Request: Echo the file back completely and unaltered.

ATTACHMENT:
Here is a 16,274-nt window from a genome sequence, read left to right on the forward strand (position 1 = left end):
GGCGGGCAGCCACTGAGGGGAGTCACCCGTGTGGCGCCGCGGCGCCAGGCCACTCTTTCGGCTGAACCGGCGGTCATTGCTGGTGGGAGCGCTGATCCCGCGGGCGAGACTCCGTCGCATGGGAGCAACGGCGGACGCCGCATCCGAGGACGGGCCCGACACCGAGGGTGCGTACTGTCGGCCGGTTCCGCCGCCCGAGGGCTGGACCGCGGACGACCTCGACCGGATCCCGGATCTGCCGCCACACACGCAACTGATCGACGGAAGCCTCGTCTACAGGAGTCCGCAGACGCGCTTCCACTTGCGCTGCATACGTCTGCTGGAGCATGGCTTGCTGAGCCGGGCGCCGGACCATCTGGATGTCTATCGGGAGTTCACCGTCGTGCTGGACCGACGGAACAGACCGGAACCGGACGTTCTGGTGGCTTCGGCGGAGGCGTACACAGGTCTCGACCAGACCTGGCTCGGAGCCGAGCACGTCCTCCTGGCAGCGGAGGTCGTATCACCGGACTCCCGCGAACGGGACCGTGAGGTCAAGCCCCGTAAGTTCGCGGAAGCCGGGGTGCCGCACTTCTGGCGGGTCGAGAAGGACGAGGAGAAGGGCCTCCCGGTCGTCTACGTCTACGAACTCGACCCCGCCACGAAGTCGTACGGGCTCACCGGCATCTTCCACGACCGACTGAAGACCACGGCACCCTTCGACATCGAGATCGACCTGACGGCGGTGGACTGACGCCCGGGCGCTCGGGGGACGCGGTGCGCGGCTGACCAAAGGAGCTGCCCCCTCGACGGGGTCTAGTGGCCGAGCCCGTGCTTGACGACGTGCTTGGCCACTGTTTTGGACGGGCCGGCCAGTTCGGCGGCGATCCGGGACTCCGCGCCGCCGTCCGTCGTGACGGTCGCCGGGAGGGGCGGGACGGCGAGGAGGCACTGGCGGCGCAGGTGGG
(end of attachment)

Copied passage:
Here is a 16,274-nt window from a genome sequence, read left to right on the forward strand (position 1 = left end):
GGCGGGCAGCCACTGAGGGGAGTCACCCGTGTGGCGCCGCGGCGCCAGGCCACTCTTTCGGCTGAACCGGCGGTCATTGCTGGTGGGAGCGCTGATCCCGCGGGCGAGACTCCGTCGCATGGGAGCAACGGCGGACGCCGCATCCGAGGACGGGCCCGACACCGAGGGTGCGTACTGTCGGCCGGTTCCGCCGCCCGAGGGCTGGACCGCGGACGACCTCGACCGGATCCCGGATCTGCCGCCACACACGCAACTGATCGACGGAAGCCTCGTCTACAGGAGTCCGCAGACGCGCTTCCACTTGCGCTGCATACGTCTGCTGGAGCATGGCTTGCTGAGCCGGGCGCCGGACCATCTGGATGTCTATCGGGAGTTCACCGTCGTGCTGGACCGACGGAACAGACCGGAACCGGACGTTCTGGTGGCTTCGGCGGAGGCGTACACAGGTCTCGACCAGACCTGGCTCGGAGCCGAGCACGTCCTCCTGGCAGCGGAGGTCGTATCACCGGACTCCCGCGAACGGGACCGTGAGGTCAAGCCCCGTAAGTTCGCGGAAGCCGGGGTGCCGCACTTCTGGCGGGTCGAGAAGGACGAGGAGAAGGGCCTCCCGGTCGTCTACGTCTACGAACTCGACCCCGCCACGAAGTCGTACGGGCTCACCGGCATCTTCCACGACCGACTGAAGACCACGGCACCCTTCGACATCGAGATCGACCTGACGGCGGTGGACTGACGCCCGGGCGCTCGGGGGACGCGGTGCGCGGCTGACCAAAGGAGCTGCCCCCTCGACGGGGTCTAGTGGCCGAGCCCGTGCTTGACGACGTGCTTGGCCACTGTTTTGGACGGGCCGGCCAGTTCGGCGGCGATCCGGGACTCCGCGCCGCCGTCCGTCGTGACGGTCGCCGGGAGGGGCGGGACGGCGAGGAGGCACTGGCGGCGCAGGTGGG